Tech, Regulation, and Benchmarking iGaming, Interview with Sara Björk-Södergård, CPO, Paf

Benchmarking our industry against others is an important way to ensure we continue to grow. Comparing iGaming’s capabilities to industries such as Insurance or Financial services helps us, as a community, to highlight the areas in need of improvement in order to remain competitive.

In part 2 of our catch up with Sara Björk-Södergård, Chief Product Officer at Paf, she tells us just how big the difference is between gaming and other industries, its relationship with regulation and what we can do to close the tech gap going forward.

In terms of innovation in user experience and consumer data management, other industries such as insurance and finance are seen as leaders. How big is the gap and what can the iGaming industry do to close the gap going forward?

“Understanding and working on reducing customer perceived friction is a must. There are plenty of options out there and the threshold for customers to go somewhere else if your service is not good enough is low.

If you are operating in regulated markets, competing with bonuses is more difficult than it used to be. We must compete with customer experience. Onboarding, payments and identification are key areas. Having a superior experience in those will put you ahead.

But how can we make those smoother and more secure?

PSD2 and Open Banking bring new opportunities to improve in these areas. We must follow what the fintechs are doing.

Covid-19 has increased the usage of mobile banking and digital services in general. I believe this will lead to new disruptive services hence new opportunities for us as an industry.

We must understand how we can utilise new innovations to our advantage and cooperate to achieve something superior.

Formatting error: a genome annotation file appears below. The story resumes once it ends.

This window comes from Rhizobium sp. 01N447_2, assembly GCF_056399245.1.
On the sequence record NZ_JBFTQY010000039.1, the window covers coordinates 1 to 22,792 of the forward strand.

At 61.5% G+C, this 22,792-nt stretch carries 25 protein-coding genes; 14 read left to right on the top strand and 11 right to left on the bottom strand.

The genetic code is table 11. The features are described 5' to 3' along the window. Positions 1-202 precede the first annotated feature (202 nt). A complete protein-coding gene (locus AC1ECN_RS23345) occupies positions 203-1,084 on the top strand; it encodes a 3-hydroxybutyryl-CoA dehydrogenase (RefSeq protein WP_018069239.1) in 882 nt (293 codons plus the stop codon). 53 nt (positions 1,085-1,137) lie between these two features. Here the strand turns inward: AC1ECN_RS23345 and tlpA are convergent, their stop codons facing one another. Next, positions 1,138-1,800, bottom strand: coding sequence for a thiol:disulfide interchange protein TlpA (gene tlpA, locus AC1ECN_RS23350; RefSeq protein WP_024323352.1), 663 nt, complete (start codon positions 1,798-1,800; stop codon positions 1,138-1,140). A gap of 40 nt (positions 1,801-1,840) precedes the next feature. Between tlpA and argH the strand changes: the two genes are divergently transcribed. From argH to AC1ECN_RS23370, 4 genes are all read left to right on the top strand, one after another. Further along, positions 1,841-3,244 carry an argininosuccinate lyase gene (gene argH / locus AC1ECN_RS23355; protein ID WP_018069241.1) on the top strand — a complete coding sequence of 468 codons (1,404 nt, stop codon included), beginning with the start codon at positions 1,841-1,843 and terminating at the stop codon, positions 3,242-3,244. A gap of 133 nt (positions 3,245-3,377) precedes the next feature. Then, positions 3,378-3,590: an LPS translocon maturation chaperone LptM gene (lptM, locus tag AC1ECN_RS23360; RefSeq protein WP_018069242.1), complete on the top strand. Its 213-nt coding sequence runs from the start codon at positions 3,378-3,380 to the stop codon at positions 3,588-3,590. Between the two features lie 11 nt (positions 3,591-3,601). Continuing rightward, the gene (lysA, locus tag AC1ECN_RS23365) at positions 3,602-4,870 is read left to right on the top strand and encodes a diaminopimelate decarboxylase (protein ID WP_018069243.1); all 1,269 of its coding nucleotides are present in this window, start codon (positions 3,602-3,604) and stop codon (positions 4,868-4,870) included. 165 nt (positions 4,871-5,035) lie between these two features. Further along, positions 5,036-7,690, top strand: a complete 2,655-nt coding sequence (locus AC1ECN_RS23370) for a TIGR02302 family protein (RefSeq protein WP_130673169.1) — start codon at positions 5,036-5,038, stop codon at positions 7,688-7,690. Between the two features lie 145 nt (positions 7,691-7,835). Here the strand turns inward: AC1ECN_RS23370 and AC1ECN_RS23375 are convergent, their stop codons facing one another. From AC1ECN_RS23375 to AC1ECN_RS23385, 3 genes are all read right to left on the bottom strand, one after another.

The customer expectation on speed has changed a lot over the past few years, everything is faster. Everyone’s patience is getting shorter. A few seconds used to be accepted as instant. But we don’t even have seconds anymore, to deliver before customers believe something is wrong with the service.

To improve the experience, and in the end the bottom line, we need to understand customer behaviour and where the pain points are. We must collect, process and analyse real-time data and then react fast in order to make changes.

There’s plenty of room for improvement in this really interesting area. There is no general industry gap. The gap to other industries differs only between the best in class and those not as good.

We must look at what other companies are doing, not just in the gambling industry, but in other industries as well. Look what the best ones are doing and try to take it one step further. We can all help each other to get better.”

How big of a role does regulation play in enabling operators to reach their full technological capabilities? How can we as an industry try to improve this in the future?

“Regulations are seldom there to hinder us from making technical improvements. We can always improve the product offering, relevance and the user experience, although more challenging.

That being said, the biggest problem with hard regulations is that they can push customers to the unlicensed operators if we are not able to give customers what they are looking for; a fun and exciting experience.

We can understand why regulators take away the possibilities of bonuses and VIP campaigns, designed to promote extensive gambling. These kinds of features are problematic for problem gamblers hence they should be restricted.

However, when regulators go too far, licensed operators risk becoming dull and boring in the eyes of the customers. So we really do need to find common ground here and work together with the regulators so that we can keep the offering and campaign designs exciting within the framework of the local market regulations.

This can be done in different ways. One of the easier ways of doing it would be to implement national loss limits.

With a national loss limit in place, authorities and regulators would be able to decide how much a person is allowed to gamble during a year. Then the question of campaign designs, new exciting gaming features and so on, would more or less be taken out of the picture.”

Editor’s Note: To recap, it appears Sarah believes that the real challenge for us as an industry is not in keeping up with other industries but rather more based on our own ability to minimise customer perceived friction.

Competing with bonuses should no longer be the focus, we need to make more use of opportunities such as PSD2 and open banking technology.

It seems Fintech will be the key to iGaming’s future success and working alongside regulators to find a ‘common ground’ with concepts such national loss limits that will actually give the industry more freedom to operate without fear of non-compliance, which can often be a great stifler to our continual growth.


Published on: